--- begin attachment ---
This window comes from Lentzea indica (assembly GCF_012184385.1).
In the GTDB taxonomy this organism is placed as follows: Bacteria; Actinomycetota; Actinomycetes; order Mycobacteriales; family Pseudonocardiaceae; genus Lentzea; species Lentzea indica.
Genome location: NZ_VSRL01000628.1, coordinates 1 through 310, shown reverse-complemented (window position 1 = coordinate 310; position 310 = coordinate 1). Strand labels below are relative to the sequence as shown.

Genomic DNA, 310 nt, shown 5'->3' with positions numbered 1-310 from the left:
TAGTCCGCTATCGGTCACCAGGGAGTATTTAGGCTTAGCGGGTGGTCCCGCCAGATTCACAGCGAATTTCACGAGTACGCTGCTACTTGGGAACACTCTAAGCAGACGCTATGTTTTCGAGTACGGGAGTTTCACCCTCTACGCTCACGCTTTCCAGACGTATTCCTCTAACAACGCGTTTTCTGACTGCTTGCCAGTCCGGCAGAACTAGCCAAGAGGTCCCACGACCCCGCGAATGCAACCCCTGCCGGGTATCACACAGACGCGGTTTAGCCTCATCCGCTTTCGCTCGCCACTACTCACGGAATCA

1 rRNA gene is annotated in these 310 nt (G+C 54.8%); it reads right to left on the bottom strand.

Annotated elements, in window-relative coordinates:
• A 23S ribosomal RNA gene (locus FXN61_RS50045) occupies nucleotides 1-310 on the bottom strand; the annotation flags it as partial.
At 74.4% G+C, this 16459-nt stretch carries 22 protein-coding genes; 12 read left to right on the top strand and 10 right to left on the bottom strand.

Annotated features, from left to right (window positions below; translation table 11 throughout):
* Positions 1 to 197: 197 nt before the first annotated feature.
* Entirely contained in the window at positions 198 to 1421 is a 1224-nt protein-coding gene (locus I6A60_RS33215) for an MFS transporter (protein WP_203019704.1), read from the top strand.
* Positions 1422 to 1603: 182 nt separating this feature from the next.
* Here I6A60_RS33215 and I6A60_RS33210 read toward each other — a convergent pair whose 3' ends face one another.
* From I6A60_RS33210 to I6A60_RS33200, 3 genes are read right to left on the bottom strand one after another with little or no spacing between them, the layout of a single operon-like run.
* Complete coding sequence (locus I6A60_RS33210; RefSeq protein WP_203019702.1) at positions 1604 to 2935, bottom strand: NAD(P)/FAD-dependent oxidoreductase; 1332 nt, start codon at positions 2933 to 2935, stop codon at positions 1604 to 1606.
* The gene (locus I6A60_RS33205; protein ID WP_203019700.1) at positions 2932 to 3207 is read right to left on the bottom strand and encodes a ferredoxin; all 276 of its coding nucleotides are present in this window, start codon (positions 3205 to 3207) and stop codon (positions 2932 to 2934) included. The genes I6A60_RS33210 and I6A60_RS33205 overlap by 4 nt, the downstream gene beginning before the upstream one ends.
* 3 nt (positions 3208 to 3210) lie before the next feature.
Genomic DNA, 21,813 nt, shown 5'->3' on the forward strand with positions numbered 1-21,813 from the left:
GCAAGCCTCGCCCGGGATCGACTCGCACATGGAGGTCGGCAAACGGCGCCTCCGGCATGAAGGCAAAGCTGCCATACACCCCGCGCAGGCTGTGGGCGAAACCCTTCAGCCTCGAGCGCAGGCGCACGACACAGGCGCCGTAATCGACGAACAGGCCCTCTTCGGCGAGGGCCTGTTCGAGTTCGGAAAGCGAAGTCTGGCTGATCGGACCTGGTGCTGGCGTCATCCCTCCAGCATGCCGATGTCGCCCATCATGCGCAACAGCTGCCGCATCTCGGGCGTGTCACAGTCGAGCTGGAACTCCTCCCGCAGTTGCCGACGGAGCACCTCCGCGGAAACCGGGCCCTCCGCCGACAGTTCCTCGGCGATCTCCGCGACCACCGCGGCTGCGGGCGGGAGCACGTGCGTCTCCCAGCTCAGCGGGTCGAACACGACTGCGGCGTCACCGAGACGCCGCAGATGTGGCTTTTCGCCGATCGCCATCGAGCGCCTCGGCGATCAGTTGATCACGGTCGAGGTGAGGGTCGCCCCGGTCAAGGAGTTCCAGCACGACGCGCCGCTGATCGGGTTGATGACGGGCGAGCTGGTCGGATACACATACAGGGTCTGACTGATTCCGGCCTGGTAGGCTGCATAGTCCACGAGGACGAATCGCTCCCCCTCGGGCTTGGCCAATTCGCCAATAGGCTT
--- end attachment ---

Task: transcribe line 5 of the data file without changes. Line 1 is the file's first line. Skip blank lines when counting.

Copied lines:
TAGTCCGCTATCGGTCACCAGGGAGTATTTAGGCTTAGCGGGTGGTCCCGCCAGATTCACAGCGAATTTCACGAGTACGCTGCTACTTGGGAACACTCTAAGCAGACGCTATGTTTTCGAGTACGGGAGTTTCACCCTCTACGCTCACGCTTTCCAGACGTATTCCTCTAACAACGCGTTTTCTGACTGCTTGCCAGTCCGGCAGAACTAGCCAAGAGGTCCCACGACCCCGCGAATGCAACCCCTGCCGGGTATCACACAGACGCGGTTTAGCCTCATCCGCTTTCGCTCGCCACTACTCACGGAATCA